Join Bridge Winners

Bridge Winners Profile for Richard Willey

Richard Willey
Richard Willey
  • 3
  • 37
  • 39
  • 1

Basic Information

Member Since
Jan. 21, 2011
Last Seen
32 minutes ago
Member Type
Bridge Player
about me

My academic background is as a mathematical economist, focusing on game theory and mechanism design. I have a Masters in Economics from Indiana University and dual Masters in Management and Engineering from MIT.


For the last 20 years I have pretty much lived at the intersection of TCP/IP networking and mathematical modeling. I spent my first 10 years out of school working for various networking companies. For the last 10 years I have split my time between the MathWorks where I was the manager for MATLAB's statistics system and Akamai Technologies. I currently work with the Adversarial Resilience team at Akamai, focusing on event detection, capacity planning, and Transport Layer Security.


I don't have many real achievements in the world of bridge, though I am fairly well know on BBO (and earlier on OKB). Bridgewise, I am probably most proud of my MOSCITO notes (which I really need to finish one of these days)

United States of America

Bridge Information

Favorite Bridge Memory
Making 2HX vulnerable in a 3-3 fit after psyching during a "Montreal Relay" sequence and getting an aggressive raise from partner.
Favorite Conventions
BBO Username
ACBL Ranking
Life Master
Sorry, this user has no cards yet.
Multi 2D/Mini-Multi 2D and the new ACBL convention charts
Honestly, the more that I hear about the club games, the less I care about them... If the actual mind game is to survive in North America, it will be sustained by the Internet. I don't know what the clubs are doing, but it sounds more like Old Maid ...
Multi 2D/Mini-Multi 2D and the new ACBL convention charts
The real problem is that you have a bunch of bad players who want to live the illusion that they are actually good at the game and playing against "talent" crushes their illusions.
Multi 2D/Mini-Multi 2D and the new ACBL convention charts
In reality, the weak version is much harder to defend against, especially Non Vulnerable. Opposite a weak only 2 opener responder has all sorts of bidding options that make constructing a defense much harder. For example, responder can simply pass 2 with a really weak hand because 2 ...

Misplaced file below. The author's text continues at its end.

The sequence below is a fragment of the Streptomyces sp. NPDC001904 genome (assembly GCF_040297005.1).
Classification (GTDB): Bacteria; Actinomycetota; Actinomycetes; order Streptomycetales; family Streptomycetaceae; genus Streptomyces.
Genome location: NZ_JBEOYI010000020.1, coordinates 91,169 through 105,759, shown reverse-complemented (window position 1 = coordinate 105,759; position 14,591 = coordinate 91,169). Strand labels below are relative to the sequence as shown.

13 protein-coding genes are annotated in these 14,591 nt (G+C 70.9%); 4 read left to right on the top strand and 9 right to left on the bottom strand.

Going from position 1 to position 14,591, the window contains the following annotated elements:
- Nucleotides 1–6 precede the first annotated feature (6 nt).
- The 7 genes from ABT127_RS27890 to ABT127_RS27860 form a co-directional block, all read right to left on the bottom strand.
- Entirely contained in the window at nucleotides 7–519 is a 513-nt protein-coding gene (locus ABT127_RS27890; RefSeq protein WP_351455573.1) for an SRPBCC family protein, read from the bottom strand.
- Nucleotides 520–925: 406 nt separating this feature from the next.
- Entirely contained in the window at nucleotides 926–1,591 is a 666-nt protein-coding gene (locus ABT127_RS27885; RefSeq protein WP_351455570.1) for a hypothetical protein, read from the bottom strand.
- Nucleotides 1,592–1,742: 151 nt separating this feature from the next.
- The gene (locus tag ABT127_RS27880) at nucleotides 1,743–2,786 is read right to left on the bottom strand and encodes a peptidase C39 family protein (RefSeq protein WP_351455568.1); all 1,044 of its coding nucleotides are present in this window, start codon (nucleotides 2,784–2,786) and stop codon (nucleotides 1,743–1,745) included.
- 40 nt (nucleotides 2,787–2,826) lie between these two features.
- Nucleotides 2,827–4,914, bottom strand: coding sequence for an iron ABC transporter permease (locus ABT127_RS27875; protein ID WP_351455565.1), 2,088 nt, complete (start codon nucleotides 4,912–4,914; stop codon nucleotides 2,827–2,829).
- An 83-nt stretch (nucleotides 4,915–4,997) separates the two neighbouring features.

Do What Is Possible, Not What Is Easy
Couple quick comments 1. There's an awful lot of games that have been able to deal with the changing demographic trends much more successfully than bridge. Mind games like Magic the Gathering and various types of board games are doing quite well. Take a look at Goomhaven sales if ...
Clarification regarding suggested defenses in ACBL events
We're closing in on two weeks without any kind of reply or even an acknowledgement that rulings had received the original question.
Hawaii NABC Childcare CANCELLED
Randy, How many colossal $^)#$%^ ups has the ACBL been involved in in the last few years? 1. Loosing 1.8 million dollars on ACBLScore 2. Loosing 500K of the Honolulu nationals (Whipple's current estimate) 3. Loosing lord knows how much on Memphis 4. Hiring / firing a new CEO 5 ...
Gender Variance and Conditions of Contest
> Being in legal code doesn't make something right or justified. I agree completely. However, the only thing that you seem offering seems to be a combination of "I don't like the way the world works" and "Why does everyone think I'm a bigot?"
Gender Variance and Conditions of Contest
>> Discrimination is not per se wrong, >> only unjustifiable discrimination. > These are not my words. This is orwellian. I rest the case. Thomas, you might not like reality, however, discrimination is enshrined in our legal code. Simplest possible example: If you are convicted of child abuse, the law mandates realtors discriminate ...
Computer Bridge: Inferences from the Play to a Trick
> Bridge has a resource (the dummy) that is visible > to all players but used only by one (its partner). > The other two players lack such a resource. > If no other game has an analogous resource, then > this might well be a significant difference between > bridge and other games. Might be ...
Computer Bridge: Inferences from the Play to a Trick
> But I'm not sure why a bridge robot that combines AI > with directed guidance couldn't be even stronger. The AI that recently beat up the best Go player in the world plays all sorts of moves that no human had ever dreamed up. I just don't see ...

Bottom Home Top